A fascinating snapshot of the British jazz and rhythm & blues interzone of the early '60s, Roarin' unavailable for decades and here released on CD for the first timeis well titled. It's a raucous, sweaty, at times honking and screaming ruckus of hard bop, laced with jump jive and blues rootsand it's as enjoyable today as it must have been forty something years ago.
Recorded in '61, the album catches Don Rendell, aged 35, returning to the scene after a year or so's absence, secure in the style which would help make the quintet he later co-led with Ian Carr such a consistently exciting force in British jazz. Passionate, unruly and gloriously rough-edgedRendell has always placed emotional content above all elsehis playing is a turbulent joy throughout (and you can hear why he was the '60s session saxophonist of choice for R&B vocalist Long John Baldry).
Remarkable too is the presence of Graham Bond. Bang on the fulcrum of the jazz/R&B cusp, Bond left Rendell for Alexis Korner's Blues Incorporated in '62, more or less putting down the sax in favour of the B3, and a year later formed the Graham Bond Organization, which was home to fellow hardcore cusp-riders Jack Bruce, Ginger Baker, Jon Hiseman, John McLaughlin and Dick Heckstall-Smith. Still more or less straight-ahead on Roarin', Bond kicks off track one, his own "Bring Back The Burch," like an amphetamine-fuelled Cannonball Adderley and pretty much rides that groove until the end of the set.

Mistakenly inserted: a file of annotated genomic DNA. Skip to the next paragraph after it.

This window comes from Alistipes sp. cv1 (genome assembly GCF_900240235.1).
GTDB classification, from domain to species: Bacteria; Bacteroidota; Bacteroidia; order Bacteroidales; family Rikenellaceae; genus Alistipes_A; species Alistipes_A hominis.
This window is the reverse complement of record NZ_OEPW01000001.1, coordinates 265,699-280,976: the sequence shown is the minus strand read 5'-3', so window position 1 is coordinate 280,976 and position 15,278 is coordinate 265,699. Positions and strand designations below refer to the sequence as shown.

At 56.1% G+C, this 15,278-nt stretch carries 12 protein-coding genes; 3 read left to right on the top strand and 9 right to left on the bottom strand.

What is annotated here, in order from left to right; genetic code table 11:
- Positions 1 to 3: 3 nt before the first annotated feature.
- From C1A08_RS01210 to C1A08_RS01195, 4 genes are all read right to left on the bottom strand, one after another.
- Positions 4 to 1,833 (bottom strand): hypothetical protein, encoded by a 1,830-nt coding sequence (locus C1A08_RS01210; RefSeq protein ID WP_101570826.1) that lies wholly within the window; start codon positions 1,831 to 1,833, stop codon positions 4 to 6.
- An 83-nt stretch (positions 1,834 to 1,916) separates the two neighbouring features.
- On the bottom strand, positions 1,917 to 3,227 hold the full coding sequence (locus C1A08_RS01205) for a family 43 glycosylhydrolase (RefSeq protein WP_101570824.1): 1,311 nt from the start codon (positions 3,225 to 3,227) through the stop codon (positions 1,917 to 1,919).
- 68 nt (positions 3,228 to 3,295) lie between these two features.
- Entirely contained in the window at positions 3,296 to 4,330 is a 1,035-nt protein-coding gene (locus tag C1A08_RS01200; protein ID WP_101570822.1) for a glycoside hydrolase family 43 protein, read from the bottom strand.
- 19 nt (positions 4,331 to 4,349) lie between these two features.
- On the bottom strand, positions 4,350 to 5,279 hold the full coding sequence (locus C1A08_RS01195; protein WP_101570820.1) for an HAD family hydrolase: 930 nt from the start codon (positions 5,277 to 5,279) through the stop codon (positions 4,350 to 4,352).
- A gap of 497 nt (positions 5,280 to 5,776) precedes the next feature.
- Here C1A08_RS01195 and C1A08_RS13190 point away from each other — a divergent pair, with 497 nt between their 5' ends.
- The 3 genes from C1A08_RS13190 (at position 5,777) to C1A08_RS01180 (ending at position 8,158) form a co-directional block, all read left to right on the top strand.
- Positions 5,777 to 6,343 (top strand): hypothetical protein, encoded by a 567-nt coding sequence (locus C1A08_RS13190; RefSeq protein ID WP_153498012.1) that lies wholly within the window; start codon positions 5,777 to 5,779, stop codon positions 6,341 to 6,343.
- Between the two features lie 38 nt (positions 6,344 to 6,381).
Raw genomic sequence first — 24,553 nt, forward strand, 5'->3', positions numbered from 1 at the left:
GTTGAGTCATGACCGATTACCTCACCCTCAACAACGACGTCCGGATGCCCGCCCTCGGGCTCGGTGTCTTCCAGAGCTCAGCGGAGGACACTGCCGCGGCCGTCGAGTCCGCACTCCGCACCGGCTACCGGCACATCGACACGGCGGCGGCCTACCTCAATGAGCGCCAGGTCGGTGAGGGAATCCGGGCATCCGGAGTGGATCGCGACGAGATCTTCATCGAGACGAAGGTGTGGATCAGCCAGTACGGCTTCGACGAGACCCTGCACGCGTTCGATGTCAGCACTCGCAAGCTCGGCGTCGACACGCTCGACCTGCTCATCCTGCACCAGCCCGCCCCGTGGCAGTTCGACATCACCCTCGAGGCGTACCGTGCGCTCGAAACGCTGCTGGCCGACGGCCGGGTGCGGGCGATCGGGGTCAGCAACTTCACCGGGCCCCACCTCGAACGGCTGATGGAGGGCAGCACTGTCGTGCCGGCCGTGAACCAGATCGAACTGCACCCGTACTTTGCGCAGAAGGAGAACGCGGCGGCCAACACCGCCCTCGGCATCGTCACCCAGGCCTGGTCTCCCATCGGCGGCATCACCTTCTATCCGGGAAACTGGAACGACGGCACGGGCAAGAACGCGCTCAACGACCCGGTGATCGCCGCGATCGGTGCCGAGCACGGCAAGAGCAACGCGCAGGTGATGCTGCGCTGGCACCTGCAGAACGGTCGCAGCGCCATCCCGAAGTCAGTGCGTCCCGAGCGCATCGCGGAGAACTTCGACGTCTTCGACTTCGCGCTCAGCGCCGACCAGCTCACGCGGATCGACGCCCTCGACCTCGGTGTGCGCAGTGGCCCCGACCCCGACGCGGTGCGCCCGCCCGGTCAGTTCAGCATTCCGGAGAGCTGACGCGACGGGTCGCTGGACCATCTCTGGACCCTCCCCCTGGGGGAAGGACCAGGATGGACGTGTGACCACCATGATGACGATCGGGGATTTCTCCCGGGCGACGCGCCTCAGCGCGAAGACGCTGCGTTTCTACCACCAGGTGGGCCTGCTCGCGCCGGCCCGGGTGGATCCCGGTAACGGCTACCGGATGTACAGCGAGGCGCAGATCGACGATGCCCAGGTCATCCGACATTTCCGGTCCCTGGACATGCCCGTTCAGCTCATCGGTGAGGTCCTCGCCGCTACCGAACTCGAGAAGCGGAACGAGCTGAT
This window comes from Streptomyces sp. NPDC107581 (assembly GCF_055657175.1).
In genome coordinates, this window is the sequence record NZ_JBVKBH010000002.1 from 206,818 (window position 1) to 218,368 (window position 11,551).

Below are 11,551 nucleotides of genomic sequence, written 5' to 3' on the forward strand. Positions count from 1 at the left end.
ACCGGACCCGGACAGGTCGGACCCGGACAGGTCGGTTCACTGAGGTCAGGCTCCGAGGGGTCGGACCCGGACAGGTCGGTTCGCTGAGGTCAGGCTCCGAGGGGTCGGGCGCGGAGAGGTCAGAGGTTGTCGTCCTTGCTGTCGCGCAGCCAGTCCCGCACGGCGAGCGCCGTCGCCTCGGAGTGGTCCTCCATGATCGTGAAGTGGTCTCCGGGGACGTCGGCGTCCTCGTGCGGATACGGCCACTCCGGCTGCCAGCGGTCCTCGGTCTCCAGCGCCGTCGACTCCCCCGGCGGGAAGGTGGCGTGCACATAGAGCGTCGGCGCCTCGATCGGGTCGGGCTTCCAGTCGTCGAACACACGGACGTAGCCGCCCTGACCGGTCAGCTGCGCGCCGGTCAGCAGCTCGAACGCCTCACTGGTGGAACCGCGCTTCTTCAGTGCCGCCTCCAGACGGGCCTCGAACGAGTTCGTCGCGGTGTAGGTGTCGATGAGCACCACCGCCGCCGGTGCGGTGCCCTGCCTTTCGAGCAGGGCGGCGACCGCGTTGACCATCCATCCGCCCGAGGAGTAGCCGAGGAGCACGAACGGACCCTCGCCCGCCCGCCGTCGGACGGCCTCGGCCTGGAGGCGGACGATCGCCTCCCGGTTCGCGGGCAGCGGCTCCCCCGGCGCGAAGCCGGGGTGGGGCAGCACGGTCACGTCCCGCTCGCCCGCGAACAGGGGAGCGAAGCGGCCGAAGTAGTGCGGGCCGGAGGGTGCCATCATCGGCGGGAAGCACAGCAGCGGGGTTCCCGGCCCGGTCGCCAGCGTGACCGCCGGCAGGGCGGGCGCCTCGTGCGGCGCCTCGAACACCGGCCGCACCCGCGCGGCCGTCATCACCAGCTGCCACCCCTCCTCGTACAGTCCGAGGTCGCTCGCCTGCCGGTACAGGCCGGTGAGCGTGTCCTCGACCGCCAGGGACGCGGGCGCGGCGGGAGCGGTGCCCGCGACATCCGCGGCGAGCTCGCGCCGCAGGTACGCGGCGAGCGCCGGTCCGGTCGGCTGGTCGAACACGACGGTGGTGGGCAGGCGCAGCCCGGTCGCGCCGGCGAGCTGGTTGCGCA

Pianist John Burch also straddled the jazz/R&B cusp of the times, though he has since stayed primarily in the jazz camp. Regularly accompanying visiting US stars at London's Ronnie Scott's Club during the mid '60s, he sidelined as a composer (his "Preach And Teach" was the B-side of Georgie Fame's number one British single "Yeh Yeh" in '64). He contributes "Manumission" and "The Haunt," plus some muscular, melodically inventive solos.
Interestingly, Roarin' was produced by the fledgling US producer Ed Michel (the album's original issuing label, Jazzland, was a subsidiary of Riverside). Michel's work here is solid if unspectacular, but he did go on to produce Alice Coltrane's defining Ptah, The El Daoud in '70, amongst other key Impulse! albums, and everybody deserves the chance to warm up.
Personnel: Don Rendell, tenor saxophone; Graham Bond, alto saxophone; John Burch, piano; Tony Archer, bass; Phil Kinorra, drums.